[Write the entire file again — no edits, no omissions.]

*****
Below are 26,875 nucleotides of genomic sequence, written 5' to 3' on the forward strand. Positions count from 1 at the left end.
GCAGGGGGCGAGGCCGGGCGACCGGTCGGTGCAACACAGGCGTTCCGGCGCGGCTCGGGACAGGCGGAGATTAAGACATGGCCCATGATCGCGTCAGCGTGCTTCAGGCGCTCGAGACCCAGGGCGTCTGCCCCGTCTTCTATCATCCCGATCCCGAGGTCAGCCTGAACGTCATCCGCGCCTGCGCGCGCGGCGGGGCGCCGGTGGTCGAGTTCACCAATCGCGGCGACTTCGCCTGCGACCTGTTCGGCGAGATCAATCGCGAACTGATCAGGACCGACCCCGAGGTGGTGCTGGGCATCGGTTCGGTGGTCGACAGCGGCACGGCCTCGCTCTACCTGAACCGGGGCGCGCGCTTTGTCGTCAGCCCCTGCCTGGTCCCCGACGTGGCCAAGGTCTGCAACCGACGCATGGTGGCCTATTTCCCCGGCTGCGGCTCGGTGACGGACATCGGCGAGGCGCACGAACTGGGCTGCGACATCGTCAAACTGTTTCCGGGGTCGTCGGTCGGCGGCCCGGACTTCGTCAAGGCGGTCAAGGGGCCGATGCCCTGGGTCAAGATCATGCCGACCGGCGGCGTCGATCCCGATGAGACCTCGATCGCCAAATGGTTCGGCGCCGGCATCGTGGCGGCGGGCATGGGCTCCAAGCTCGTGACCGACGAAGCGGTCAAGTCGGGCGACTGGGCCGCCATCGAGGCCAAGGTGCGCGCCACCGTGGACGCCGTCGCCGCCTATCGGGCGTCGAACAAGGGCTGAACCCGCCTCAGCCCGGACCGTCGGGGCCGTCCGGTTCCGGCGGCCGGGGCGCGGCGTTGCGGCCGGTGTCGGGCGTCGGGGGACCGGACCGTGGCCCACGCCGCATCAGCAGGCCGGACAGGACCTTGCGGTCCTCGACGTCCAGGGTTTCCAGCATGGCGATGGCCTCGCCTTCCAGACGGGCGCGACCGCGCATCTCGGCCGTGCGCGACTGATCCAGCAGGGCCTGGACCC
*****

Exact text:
Below are 26,875 nucleotides of genomic sequence, written 5' to 3' on the forward strand. Positions count from 1 at the left end.
GCAGGGGGCGAGGCCGGGCGACCGGTCGGTGCAACACAGGCGTTCCGGCGCGGCTCGGGACAGGCGGAGATTAAGACATGGCCCATGATCGCGTCAGCGTGCTTCAGGCGCTCGAGACCCAGGGCGTCTGCCCCGTCTTCTATCATCCCGATCCCGAGGTCAGCCTGAACGTCATCCGCGCCTGCGCGCGCGGCGGGGCGCCGGTGGTCGAGTTCACCAATCGCGGCGACTTCGCCTGCGACCTGTTCGGCGAGATCAATCGCGAACTGATCAGGACCGACCCCGAGGTGGTGCTGGGCATCGGTTCGGTGGTCGACAGCGGCACGGCCTCGCTCTACCTGAACCGGGGCGCGCGCTTTGTCGTCAGCCCCTGCCTGGTCCCCGACGTGGCCAAGGTCTGCAACCGACGCATGGTGGCCTATTTCCCCGGCTGCGGCTCGGTGACGGACATCGGCGAGGCGCACGAACTGGGCTGCGACATCGTCAAACTGTTTCCGGGGTCGTCGGTCGGCGGCCCGGACTTCGTCAAGGCGGTCAAGGGGCCGATGCCCTGGGTCAAGATCATGCCGACCGGCGGCGTCGATCCCGATGAGACCTCGATCGCCAAATGGTTCGGCGCCGGCATCGTGGCGGCGGGCATGGGCTCCAAGCTCGTGACCGACGAAGCGGTCAAGTCGGGCGACTGGGCCGCCATCGAGGCCAAGGTGCGCGCCACCGTGGACGCCGTCGCCGCCTATCGGGCGTCGAACAAGGGCTGAACCCGCCTCAGCCCGGACCGTCGGGGCCGTCCGGTTCCGGCGGCCGGGGCGCGGCGTTGCGGCCGGTGTCGGGCGTCGGGGGACCGGACCGTGGCCCACGCCGCATCAGCAGGCCGGACAGGACCTTGCGGTCCTCGACGTCCAGGGTTTCCAGCATGGCGATGGCCTCGCCTTCCAGACGGGCGCGACCGCGCATCTCGGCCGTGCGCGACTGATCCAGCAGGGCCTGGACCC